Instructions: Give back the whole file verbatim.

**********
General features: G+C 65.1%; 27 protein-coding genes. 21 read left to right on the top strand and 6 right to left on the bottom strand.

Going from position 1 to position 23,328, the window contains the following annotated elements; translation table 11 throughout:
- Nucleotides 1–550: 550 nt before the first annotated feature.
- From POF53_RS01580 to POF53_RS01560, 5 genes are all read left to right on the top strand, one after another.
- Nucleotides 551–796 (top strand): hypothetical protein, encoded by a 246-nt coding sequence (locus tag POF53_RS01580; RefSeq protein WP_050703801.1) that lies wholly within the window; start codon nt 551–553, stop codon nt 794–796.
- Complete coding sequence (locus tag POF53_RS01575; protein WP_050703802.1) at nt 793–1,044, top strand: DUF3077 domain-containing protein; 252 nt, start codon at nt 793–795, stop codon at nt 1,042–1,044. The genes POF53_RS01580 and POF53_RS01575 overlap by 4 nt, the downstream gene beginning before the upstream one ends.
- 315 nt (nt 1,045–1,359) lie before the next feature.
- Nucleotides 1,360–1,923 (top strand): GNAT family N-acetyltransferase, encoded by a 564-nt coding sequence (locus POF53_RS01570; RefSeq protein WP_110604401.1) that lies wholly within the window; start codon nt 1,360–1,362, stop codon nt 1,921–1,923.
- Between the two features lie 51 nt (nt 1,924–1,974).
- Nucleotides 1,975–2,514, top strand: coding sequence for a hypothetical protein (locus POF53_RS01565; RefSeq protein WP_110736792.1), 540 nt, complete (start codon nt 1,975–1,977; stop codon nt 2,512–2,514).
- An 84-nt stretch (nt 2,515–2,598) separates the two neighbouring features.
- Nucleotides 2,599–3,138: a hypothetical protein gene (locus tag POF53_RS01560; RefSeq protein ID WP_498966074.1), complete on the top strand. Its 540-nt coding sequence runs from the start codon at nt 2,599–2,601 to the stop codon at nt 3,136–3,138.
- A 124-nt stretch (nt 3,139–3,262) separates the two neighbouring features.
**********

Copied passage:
General features: G+C 65.1%; 27 protein-coding genes. 21 read left to right on the top strand and 6 right to left on the bottom strand.

Going from position 1 to position 23,328, the window contains the following annotated elements; translation table 11 throughout:
- Nucleotides 1–550: 550 nt before the first annotated feature.
- From POF53_RS01580 to POF53_RS01560, 5 genes are all read left to right on the top strand, one after another.
- Nucleotides 551–796 (top strand): hypothetical protein, encoded by a 246-nt coding sequence (locus tag POF53_RS01580; RefSeq protein WP_050703801.1) that lies wholly within the window; start codon nt 551–553, stop codon nt 794–796.
- Complete coding sequence (locus tag POF53_RS01575; protein WP_050703802.1) at nt 793–1,044, top strand: DUF3077 domain-containing protein; 252 nt, start codon at nt 793–795, stop codon at nt 1,042–1,044. The genes POF53_RS01580 and POF53_RS01575 overlap by 4 nt, the downstream gene beginning before the upstream one ends.
- 315 nt (nt 1,045–1,359) lie before the next feature.
- Nucleotides 1,360–1,923 (top strand): GNAT family N-acetyltransferase, encoded by a 564-nt coding sequence (locus POF53_RS01570; RefSeq protein WP_110604401.1) that lies wholly within the window; start codon nt 1,360–1,362, stop codon nt 1,921–1,923.
- Between the two features lie 51 nt (nt 1,924–1,974).
- Nucleotides 1,975–2,514, top strand: coding sequence for a hypothetical protein (locus POF53_RS01565; RefSeq protein WP_110736792.1), 540 nt, complete (start codon nt 1,975–1,977; stop codon nt 2,512–2,514).
- An 84-nt stretch (nt 2,515–2,598) separates the two neighbouring features.
- Nucleotides 2,599–3,138: a hypothetical protein gene (locus tag POF53_RS01560; RefSeq protein ID WP_498966074.1), complete on the top strand. Its 540-nt coding sequence runs from the start codon at nt 2,599–2,601 to the stop codon at nt 3,136–3,138.
- A 124-nt stretch (nt 3,139–3,262) separates the two neighbouring features.